DENVER (AP) – Employees at a veterans medical clinic in Colorado were instructed to falsify records to make it appear that patients were getting appointments close to the day requested, government investigators said.

Workers at the Fort Collins clinic were told to make their records show that veterans got appointments within 14 days of the day requested, whether or not it was true, according to a December report by investigators from the Veterans Affairs Department’s medical branch.

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The investigation was first reported Monday by USA Today.

Investigators said they found no evidence that anyone’s health suffered because of the practice. They said the practice violated VA policy but did not break any laws.

Veterans Affairs Secretary Eric Shinseki (Photo by Brendan Hoffman/Getty Images)

Veterans Affairs Secretary Eric Shinseki (Photo by Brendan Hoffman/Getty Images)

The VA is already under criticism over allegations that up to 40 patients may have died because of delays in care at a veterans hospital in Phoenix. On Monday, the American Legion called for the resignations of VA Secretary Eric Shinseki and two top aides.

The VA said Shinseki would not resign.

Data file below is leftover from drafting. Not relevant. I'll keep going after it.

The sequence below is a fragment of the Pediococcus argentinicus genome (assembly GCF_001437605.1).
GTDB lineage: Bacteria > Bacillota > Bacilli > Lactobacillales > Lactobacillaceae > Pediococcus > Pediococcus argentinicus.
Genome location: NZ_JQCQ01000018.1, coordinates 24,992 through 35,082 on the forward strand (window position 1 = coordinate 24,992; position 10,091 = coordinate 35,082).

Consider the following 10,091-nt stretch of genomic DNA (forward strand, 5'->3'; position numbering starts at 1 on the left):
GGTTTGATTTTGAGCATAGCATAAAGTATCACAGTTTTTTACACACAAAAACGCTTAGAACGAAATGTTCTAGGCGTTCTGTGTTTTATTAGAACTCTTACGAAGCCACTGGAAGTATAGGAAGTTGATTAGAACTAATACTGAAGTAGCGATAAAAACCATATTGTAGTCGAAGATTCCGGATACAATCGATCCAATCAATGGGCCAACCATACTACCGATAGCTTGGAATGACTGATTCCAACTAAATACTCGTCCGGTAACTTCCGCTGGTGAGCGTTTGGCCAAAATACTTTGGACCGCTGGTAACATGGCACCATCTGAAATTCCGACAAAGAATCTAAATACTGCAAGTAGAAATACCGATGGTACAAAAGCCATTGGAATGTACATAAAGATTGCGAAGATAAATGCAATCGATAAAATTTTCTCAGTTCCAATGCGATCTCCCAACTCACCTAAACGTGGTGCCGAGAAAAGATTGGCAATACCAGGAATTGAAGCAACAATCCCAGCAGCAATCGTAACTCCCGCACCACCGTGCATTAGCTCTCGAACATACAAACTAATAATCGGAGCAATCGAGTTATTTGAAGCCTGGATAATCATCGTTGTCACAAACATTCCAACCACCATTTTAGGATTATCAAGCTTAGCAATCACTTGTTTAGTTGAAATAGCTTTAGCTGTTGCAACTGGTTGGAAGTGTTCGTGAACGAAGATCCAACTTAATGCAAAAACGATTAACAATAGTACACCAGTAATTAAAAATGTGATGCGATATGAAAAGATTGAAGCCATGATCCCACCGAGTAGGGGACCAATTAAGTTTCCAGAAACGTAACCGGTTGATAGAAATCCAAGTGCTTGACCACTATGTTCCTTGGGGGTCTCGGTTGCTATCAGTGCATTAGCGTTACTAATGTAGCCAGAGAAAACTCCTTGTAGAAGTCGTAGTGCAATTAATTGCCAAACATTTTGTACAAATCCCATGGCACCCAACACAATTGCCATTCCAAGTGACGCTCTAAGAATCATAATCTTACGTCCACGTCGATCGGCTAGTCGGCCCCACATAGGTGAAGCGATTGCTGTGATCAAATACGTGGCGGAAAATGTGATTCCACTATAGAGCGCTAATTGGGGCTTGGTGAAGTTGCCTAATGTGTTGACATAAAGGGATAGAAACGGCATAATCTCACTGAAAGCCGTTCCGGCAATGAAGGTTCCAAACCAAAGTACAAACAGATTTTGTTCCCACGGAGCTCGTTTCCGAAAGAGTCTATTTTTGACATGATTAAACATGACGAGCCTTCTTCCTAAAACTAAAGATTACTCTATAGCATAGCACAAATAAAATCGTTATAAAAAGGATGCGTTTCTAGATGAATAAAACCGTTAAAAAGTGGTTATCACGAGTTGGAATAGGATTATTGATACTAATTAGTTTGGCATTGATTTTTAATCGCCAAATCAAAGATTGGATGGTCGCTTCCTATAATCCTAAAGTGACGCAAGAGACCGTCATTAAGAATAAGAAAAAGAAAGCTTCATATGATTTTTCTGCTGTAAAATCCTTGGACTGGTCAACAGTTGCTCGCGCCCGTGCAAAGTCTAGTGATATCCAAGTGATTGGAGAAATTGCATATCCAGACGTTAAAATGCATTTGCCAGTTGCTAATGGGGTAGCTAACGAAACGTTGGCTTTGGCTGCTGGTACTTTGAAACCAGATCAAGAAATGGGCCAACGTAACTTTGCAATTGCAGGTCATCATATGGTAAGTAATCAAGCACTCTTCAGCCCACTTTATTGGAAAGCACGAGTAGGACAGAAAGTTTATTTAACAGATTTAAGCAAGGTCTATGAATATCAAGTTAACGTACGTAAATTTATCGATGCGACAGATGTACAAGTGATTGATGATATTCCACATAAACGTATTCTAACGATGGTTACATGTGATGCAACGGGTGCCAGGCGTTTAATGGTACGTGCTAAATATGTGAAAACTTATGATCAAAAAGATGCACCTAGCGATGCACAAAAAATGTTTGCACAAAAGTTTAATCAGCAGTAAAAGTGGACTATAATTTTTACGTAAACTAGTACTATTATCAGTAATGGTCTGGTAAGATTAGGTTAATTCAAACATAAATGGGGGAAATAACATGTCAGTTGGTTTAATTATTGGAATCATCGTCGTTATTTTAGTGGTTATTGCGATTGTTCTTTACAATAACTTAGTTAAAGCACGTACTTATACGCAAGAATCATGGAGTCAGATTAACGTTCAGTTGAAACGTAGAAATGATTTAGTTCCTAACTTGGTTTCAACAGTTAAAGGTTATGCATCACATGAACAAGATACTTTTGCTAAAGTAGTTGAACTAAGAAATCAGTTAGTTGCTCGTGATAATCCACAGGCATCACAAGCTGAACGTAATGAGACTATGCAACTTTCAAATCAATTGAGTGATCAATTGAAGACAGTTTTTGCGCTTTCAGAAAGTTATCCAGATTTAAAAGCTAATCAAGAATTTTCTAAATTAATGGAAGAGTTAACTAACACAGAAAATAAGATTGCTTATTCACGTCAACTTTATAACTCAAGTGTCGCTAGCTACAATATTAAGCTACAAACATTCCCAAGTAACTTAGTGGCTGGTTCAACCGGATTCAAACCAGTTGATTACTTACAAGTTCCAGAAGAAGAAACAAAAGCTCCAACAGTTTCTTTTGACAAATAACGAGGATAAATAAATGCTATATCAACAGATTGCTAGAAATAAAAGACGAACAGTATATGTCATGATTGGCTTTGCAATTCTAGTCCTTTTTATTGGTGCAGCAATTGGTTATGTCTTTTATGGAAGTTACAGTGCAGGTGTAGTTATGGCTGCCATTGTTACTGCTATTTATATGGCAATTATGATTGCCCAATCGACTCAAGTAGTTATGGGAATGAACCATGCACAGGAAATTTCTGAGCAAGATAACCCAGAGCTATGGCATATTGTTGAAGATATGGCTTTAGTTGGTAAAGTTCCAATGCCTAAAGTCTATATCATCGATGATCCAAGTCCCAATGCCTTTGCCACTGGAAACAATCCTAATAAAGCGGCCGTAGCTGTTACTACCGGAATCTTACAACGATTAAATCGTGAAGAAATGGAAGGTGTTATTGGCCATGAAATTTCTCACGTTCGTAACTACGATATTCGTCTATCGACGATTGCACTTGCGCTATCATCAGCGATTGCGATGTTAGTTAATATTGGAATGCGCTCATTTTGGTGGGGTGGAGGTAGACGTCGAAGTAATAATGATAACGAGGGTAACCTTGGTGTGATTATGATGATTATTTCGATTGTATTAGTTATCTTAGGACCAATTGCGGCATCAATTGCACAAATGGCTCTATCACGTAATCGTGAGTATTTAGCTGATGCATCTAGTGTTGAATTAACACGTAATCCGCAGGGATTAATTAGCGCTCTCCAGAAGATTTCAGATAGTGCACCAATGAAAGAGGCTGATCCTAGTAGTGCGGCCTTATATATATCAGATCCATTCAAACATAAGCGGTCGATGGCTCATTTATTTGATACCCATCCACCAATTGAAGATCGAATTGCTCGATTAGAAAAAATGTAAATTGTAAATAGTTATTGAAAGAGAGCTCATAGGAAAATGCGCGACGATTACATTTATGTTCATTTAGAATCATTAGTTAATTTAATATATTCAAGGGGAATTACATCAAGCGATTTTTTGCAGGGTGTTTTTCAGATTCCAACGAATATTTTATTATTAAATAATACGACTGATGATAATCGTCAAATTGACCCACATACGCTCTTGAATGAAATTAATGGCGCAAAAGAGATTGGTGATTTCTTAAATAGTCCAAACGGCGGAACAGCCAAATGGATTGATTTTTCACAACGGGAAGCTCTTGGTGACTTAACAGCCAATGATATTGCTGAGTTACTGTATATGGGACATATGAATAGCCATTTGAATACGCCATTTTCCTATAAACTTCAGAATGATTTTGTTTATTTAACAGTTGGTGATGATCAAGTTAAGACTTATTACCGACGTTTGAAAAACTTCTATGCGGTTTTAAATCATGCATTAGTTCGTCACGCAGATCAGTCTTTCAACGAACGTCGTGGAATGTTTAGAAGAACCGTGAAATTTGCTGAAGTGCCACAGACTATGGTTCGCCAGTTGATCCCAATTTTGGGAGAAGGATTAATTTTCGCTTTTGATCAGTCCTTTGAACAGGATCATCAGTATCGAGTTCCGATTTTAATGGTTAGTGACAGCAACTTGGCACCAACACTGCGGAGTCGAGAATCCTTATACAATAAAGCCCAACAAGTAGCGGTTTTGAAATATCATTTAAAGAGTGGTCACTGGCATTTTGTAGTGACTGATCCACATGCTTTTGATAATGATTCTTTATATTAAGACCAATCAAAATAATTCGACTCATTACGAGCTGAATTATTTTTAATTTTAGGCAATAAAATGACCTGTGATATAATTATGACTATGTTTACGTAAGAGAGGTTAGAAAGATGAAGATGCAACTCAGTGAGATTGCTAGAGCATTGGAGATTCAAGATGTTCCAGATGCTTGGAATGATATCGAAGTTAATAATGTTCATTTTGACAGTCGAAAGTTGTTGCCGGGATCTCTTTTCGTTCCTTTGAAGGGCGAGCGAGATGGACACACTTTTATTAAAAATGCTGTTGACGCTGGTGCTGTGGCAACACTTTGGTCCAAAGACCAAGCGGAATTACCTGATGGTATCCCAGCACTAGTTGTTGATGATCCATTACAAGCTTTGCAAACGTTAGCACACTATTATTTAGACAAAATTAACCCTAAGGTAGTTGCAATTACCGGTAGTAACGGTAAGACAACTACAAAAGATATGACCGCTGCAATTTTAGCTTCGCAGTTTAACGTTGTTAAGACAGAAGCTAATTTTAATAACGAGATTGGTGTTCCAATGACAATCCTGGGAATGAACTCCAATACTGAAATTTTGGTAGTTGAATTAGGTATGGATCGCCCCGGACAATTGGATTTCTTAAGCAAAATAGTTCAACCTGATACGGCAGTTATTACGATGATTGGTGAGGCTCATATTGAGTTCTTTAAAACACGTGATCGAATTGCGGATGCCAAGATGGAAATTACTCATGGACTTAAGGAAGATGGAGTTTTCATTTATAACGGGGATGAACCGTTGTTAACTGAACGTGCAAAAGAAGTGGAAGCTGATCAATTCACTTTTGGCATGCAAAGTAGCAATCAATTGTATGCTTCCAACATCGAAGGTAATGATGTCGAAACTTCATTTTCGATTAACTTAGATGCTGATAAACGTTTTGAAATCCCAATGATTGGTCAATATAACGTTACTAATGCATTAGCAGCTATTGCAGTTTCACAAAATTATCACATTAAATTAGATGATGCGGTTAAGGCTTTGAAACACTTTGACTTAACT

Rep. Mike Coffman, R-Colo., chairman of the House subcommittee on Veterans Oversight and Investigations, also called on Shinseki to resign, citing the Phoenix allegations and cost overruns at a VA hospital under construction in Denver.

Coffman said the committee would hold hearings on the Phoenix hospital matter.

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Denver VA spokesman Daniel Warvi said employees have been retrained and weekly audits are being conducted.

Warvi said no one was disciplined because the investigation found no deliberate misconduct. “This was a training issue,” Warvi said in an email to The Associated Press on Tuesday.

Part of the investigative report provided to the AP was redacted, and it was not clear who instructed employees to falsify the records. The report said only that the instruction came from business office staff.

The employees who were told to falsify the records were not identified in the unredacted parts of the report.

Employees said their names appeared on a “bad boy” list if the records showed the appointments they scheduled were more than 14 days from the date the veteran requested.

The employees said they were told to make the records show that the date veterans requested for an appointment was the same date they requested.

– By Dan Elliott, AP Writer

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